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Is Jesus God? (Rom 9:5) - Mondays with Mounce

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Prof. Bart Ehrman claims that originally John 1:18 declared Jesus to be the “unique Son” (μονογενὴς υἱός), which was later changed to “unique God” (μονογενὴς θεός) by the orthodox scribes who wanted to assert the divinity of Christ in contrast to the adoptionists (Misquoting Jesus, 61–62.)

In my upcoming book, Why I Trust the Bible, due out in August, I deal with this text critical issue (spoiler alert, John originally did write “unique God”), but here I want to make a different point. Even if John did write “Unique Son,” there are other proofs for the deity of Christ.

For example, Mark starts his Gospel with the title, “The beginning of the good news about Jesus the Messiah, the Son of God,” and then spends much of his Gospel showing Jesus doing things that only God can do.

But in terms of actual statements, we have several important ones.

  • “the Word was God” (John 1:1)
  • “No one has ever seen God, but the one and only Son, who is himself God and is in closest relationship with the Father, has made him known” (John 1:18b)
  • “I and the Father are one” (John 10:30)
  • “the glory of our great God and Savior, Jesus Christ” (Titus 2:13)

But the one verse that is questionable is Romans 9:5. Remember, there was little to no punctuation in the original manuscripts, so where we put the comma or period is an interpretive position. Word for word, it says,

“The Christ the according to flesh the being over all God praised forever.”
ὁ Χριστὸς τὸ κατὰ σάρκα ὁ ὢν ἐπὶ πάντων θεὸς εὐλογητὸς εἰς τοὺς αἰῶνας

If you put a full stop after σάρκα (“flesh”), then ὁ begins a new sentence. “Israelites ... to them belong the patriarchs, and of their race, according to the flesh, is the Christ. God who is over all be blessed for ever. Amen” (RSV). Interestingly, the RSV translation team changed the punctuation in their revision. “Israelites ... to them belong the patriarchs, and from them, according to the flesh, comes the Messiah, who is over all, God blessed forever. Amen” (NRSV).

If you think Paul is affirming the deity of Christ, then you put a comma after “Messiah.” “Theirs are the patriarchs, and from them is traced the human ancestry of the Messiah, who is God over all, forever praised! Amen” (NIV, and most translations).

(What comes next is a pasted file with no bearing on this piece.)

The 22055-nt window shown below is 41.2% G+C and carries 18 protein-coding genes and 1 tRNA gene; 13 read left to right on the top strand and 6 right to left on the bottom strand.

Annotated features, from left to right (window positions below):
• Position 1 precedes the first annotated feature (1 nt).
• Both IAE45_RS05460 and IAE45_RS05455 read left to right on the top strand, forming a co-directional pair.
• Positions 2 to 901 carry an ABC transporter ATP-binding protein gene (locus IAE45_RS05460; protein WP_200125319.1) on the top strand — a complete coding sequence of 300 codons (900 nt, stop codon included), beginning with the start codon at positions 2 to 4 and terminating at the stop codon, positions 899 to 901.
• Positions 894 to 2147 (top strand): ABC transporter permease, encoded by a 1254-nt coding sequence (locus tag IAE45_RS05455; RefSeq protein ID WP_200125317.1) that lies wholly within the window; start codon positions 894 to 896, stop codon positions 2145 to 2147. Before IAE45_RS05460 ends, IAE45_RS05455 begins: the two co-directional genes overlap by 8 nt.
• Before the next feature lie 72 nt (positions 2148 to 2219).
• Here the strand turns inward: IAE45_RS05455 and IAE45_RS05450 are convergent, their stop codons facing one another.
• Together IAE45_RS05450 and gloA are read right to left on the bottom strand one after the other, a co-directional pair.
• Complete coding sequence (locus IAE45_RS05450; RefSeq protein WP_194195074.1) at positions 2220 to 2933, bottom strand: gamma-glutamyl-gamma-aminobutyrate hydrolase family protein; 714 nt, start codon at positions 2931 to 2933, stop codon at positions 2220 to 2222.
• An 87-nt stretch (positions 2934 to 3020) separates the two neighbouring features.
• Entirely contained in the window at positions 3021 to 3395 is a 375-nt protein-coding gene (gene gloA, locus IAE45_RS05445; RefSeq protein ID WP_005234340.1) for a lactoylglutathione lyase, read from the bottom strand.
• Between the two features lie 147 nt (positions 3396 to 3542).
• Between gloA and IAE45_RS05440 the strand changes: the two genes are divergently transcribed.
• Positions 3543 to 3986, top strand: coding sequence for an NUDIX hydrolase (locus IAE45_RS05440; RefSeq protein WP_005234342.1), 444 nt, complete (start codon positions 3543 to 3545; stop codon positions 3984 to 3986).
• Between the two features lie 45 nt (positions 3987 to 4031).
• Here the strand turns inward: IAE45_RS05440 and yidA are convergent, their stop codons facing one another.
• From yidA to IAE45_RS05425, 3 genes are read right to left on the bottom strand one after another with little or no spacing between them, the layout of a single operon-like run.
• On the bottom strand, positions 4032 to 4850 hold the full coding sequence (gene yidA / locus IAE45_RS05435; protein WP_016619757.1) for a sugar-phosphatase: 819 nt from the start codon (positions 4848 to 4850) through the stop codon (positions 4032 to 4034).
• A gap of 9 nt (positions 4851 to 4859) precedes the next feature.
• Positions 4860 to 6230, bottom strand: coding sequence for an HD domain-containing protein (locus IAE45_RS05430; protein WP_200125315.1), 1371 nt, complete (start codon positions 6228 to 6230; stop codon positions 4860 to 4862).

The grammatical arguments favor an ascription of deity to Christ. If ὤν referred to God (the Father, not Jesus), then we have a relative pronoun before its antecedent θεός. While not impossible, it is not natural Greek. If ὁ ὤν ἐπὶ πάντων refers to θεός, then the ὤν is unnecessary. The sense would be adequately expressed as θεός ... ὁ ἐπὶ πάντων, “God who is over all). So why the ὤν? And if the doxology is directed toward God, it creates a rough transition of subject from “Jesus” to “God.” (Other arguments are in Moo, Romans, 148f.)

Rather, it is more natural to read ὁ ὤν ἐπὶ πάντων (“the one being over all”) as modifying ὁ Χριστός, and θεός being in apposition to Χριστός.

The only real argument to the contrary is that Paul nowhere else so clearly say Jesus is God, but that argument fails on Titus 2:13.

Historically this is an important passage. When the RSV (the translation I was raised on) was first published with its punctuation of this verse and its translation of Isaiah 7:14 as “young woman” and not “virgin,” the translation was virtually banned from evangelical churches.

I would not pin my doctrine of the divinity of Christ on this verse, but it most likely does affirm that fact.


Professors: Request an exam copy of Mounce's Basics of Biblical Greek Grammar, Fourth Edition, here.

Photo by Greg Rosenke on Unsplash.

Basics of Biblical Greek Grammar William D. Mounce
Basics of Biblical Greek Grammar is the standard textbook for beginning Greek language students in colleges and seminaries. It offers a clear, understandable, i...
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